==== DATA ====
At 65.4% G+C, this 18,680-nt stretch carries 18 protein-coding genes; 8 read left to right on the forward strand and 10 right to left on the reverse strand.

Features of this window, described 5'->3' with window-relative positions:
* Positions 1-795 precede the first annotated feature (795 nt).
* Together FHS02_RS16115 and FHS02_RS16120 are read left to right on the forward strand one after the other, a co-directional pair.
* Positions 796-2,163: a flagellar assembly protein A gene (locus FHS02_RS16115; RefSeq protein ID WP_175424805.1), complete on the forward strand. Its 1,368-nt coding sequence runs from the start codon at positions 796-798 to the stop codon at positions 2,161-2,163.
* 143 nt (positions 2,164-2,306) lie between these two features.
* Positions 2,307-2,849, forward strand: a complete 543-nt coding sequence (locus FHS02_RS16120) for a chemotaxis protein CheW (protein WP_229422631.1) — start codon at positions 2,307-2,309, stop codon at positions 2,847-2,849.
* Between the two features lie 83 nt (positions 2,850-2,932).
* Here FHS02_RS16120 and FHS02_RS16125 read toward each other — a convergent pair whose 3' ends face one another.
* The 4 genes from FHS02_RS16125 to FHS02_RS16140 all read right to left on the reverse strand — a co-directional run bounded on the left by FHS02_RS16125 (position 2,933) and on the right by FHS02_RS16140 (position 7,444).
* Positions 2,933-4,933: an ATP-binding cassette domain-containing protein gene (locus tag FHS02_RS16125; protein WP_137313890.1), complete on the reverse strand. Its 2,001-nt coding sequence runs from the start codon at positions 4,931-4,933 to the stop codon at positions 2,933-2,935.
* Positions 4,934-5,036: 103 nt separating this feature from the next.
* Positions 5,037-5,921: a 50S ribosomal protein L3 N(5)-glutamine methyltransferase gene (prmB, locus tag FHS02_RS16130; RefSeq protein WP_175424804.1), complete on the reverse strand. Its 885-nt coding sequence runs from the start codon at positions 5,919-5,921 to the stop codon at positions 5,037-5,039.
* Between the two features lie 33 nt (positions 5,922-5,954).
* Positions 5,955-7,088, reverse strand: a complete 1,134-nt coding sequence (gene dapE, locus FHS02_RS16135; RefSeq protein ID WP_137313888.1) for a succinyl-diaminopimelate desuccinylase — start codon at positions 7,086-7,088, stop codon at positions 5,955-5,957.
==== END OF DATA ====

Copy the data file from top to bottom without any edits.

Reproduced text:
At 65.4% G+C, this 18,680-nt stretch carries 18 protein-coding genes; 8 read left to right on the forward strand and 10 right to left on the reverse strand.

Features of this window, described 5'->3' with window-relative positions:
* Positions 1-795 precede the first annotated feature (795 nt).
* Together FHS02_RS16115 and FHS02_RS16120 are read left to right on the forward strand one after the other, a co-directional pair.
* Positions 796-2,163: a flagellar assembly protein A gene (locus FHS02_RS16115; RefSeq protein ID WP_175424805.1), complete on the forward strand. Its 1,368-nt coding sequence runs from the start codon at positions 796-798 to the stop codon at positions 2,161-2,163.
* 143 nt (positions 2,164-2,306) lie between these two features.
* Positions 2,307-2,849, forward strand: a complete 543-nt coding sequence (locus FHS02_RS16120) for a chemotaxis protein CheW (protein WP_229422631.1) — start codon at positions 2,307-2,309, stop codon at positions 2,847-2,849.
* Between the two features lie 83 nt (positions 2,850-2,932).
* Here FHS02_RS16120 and FHS02_RS16125 read toward each other — a convergent pair whose 3' ends face one another.
* The 4 genes from FHS02_RS16125 to FHS02_RS16140 all read right to left on the reverse strand — a co-directional run bounded on the left by FHS02_RS16125 (position 2,933) and on the right by FHS02_RS16140 (position 7,444).
* Positions 2,933-4,933: an ATP-binding cassette domain-containing protein gene (locus tag FHS02_RS16125; protein WP_137313890.1), complete on the reverse strand. Its 2,001-nt coding sequence runs from the start codon at positions 4,931-4,933 to the stop codon at positions 2,933-2,935.
* Positions 4,934-5,036: 103 nt separating this feature from the next.
* Positions 5,037-5,921: a 50S ribosomal protein L3 N(5)-glutamine methyltransferase gene (prmB, locus tag FHS02_RS16130; RefSeq protein WP_175424804.1), complete on the reverse strand. Its 885-nt coding sequence runs from the start codon at positions 5,919-5,921 to the stop codon at positions 5,037-5,039.
* Between the two features lie 33 nt (positions 5,922-5,954).
* Positions 5,955-7,088, reverse strand: a complete 1,134-nt coding sequence (gene dapE, locus FHS02_RS16135; RefSeq protein ID WP_137313888.1) for a succinyl-diaminopimelate desuccinylase — start codon at positions 7,086-7,088, stop codon at positions 5,955-5,957.